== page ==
Central Conference of American Rabbis Statement on Public Prayer by Public School Officials

June 29, 2022

The Central Conference of American Rabbis is deeply concerned by this week’s Supreme Court ruling in Kennedy v. Bremerton School District. The Court ruled in favor of public high school football coach, Joseph Kennedy, who engaged in public prayer while on duty and “invited” students to join him.

Reform rabbis are long on record in support of the free exercise of religion, a First Amendment right which has enabled Judaism and a host of religions to thrive on American soil. At the same time, we have consistently opposed the establishment of religion by the state, equally guaranteed by the First Amendment.

Members of the CCAR have often counseled young people in the communities we serve who have been “invited” to participate in Christian prayer at public schools, often in connection with athletics. For decades, young people in our communities have told us that “invitations” like Coach Kennedy’s are coercive, and that when they decline to participate, student athletes face consequences—from their coaches, from their peers, or both. Those consequences have ranged from reduction in playing time, to social isolation, to anger, and even to violence. CCAR rabbis have frequently and successfully intervened with public school officials to end these coercive practices, which were prohibited until this week’s ruling. Whenever a state employee leads a public prayer, inviting students to participate, they are establishing a state religion, contrary to our Constitution’s First Amendment.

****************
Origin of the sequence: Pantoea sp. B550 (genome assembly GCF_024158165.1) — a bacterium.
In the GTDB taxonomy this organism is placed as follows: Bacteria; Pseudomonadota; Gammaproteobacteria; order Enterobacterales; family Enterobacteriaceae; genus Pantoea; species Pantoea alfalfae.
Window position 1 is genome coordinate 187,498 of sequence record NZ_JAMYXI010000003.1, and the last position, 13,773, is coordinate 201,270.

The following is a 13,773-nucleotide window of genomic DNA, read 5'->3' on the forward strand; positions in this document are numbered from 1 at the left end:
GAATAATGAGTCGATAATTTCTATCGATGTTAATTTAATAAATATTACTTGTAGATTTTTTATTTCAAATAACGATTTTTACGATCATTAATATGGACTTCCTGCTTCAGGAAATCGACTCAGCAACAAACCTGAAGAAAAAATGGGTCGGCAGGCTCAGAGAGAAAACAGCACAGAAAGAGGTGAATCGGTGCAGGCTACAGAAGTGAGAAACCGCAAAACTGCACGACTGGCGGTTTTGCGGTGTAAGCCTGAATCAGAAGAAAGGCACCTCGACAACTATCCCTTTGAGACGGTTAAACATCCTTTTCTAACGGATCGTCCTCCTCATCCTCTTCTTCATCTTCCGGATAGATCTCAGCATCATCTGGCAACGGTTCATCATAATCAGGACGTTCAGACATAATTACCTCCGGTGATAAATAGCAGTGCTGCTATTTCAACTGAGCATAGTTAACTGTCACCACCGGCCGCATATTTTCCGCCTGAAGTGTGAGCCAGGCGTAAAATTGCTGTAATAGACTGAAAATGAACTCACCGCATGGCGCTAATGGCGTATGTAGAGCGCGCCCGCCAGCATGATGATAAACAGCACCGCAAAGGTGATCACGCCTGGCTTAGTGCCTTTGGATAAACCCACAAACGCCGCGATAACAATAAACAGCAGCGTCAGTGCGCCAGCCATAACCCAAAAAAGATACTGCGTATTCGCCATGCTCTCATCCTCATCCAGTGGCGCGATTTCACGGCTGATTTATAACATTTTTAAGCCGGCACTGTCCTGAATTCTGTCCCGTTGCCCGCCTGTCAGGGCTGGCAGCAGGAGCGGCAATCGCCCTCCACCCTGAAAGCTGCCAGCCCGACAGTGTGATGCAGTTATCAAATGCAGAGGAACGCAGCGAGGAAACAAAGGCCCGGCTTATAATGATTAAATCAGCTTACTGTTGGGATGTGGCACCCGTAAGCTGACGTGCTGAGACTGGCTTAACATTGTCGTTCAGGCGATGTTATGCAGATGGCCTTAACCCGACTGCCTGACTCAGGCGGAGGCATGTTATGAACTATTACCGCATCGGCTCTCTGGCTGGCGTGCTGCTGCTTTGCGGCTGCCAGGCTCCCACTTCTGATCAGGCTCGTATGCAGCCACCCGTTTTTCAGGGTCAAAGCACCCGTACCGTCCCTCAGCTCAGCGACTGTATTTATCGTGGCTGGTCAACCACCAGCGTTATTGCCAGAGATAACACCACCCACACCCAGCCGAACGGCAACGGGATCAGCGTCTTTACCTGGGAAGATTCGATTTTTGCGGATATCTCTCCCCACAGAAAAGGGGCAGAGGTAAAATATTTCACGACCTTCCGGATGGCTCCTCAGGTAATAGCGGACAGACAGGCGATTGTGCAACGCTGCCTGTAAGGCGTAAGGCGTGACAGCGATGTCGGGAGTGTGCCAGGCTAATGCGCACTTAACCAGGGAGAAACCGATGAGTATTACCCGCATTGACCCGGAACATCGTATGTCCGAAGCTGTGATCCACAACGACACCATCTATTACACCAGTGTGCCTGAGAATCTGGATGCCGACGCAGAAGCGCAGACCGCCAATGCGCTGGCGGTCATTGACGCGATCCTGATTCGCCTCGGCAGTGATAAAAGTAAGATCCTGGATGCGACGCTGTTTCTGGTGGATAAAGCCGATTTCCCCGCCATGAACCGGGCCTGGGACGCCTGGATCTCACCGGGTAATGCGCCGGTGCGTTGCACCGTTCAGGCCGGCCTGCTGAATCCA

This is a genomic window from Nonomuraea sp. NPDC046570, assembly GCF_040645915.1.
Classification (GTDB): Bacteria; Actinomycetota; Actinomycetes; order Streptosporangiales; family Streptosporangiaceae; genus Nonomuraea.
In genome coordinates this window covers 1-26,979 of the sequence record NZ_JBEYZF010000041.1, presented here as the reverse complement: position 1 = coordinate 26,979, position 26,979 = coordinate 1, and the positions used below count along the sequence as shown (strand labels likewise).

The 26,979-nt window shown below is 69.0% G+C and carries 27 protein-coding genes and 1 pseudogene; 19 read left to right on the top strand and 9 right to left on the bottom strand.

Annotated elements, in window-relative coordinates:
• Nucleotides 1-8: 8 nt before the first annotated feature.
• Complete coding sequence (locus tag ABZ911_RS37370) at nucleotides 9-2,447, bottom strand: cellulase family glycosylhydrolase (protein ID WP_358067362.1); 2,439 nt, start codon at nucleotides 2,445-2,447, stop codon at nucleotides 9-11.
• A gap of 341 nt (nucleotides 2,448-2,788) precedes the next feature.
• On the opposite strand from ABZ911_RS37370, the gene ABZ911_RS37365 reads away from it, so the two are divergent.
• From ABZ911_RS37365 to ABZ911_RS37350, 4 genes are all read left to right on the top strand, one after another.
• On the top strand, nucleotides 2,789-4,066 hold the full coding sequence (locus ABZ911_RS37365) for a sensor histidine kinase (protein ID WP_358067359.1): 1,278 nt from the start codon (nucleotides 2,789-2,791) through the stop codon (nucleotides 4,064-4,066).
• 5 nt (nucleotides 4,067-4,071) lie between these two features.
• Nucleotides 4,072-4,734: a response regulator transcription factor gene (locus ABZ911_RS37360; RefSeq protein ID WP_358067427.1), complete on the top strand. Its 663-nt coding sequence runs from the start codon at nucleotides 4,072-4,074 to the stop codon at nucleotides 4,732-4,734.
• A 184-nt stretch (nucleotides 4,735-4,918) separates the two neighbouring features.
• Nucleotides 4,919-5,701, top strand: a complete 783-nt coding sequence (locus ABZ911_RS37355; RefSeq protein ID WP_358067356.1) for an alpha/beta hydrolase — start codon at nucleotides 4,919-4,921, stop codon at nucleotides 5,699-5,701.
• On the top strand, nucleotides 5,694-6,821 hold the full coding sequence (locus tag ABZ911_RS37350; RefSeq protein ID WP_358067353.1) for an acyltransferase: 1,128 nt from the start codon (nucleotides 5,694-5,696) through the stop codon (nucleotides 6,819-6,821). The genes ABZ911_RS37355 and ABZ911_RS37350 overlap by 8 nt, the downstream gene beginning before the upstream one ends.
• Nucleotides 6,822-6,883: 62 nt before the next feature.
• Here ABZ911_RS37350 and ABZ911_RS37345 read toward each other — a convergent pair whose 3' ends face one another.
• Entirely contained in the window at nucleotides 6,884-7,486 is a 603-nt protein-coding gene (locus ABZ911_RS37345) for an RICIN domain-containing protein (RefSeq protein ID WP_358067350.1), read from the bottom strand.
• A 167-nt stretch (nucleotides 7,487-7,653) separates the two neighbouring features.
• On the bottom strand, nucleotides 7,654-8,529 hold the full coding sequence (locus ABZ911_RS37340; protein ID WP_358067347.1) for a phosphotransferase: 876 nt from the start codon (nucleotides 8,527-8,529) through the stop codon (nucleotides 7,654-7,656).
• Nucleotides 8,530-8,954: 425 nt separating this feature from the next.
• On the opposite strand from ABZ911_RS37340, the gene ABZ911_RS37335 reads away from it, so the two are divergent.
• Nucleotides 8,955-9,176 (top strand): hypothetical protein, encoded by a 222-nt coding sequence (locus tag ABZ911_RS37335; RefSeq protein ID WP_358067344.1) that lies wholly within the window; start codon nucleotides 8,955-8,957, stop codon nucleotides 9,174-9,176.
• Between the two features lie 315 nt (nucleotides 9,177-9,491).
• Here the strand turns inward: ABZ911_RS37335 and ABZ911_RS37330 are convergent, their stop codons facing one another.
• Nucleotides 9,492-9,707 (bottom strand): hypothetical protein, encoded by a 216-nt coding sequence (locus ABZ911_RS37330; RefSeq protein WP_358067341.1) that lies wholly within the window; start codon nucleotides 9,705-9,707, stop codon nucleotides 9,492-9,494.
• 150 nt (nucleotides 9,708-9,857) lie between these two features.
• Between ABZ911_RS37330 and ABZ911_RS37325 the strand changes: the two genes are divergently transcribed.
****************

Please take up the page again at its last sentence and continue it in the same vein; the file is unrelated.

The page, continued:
Public schools should be free of an established state religion. With the recent Supreme Court decision, representatives of minority religions, including CCAR rabbis, have lost a tool that our Constitution had provided to keep our students safe in public schools. Reform rabbis will not rest in our advocacy for our young people and will continue to support them when they bravely stand up to religious coercion in their public schools.

Rabbi Lewis Kamrass, President
Rabbi Hara E. Person, Chief Executive
Central Conference of American Rabbis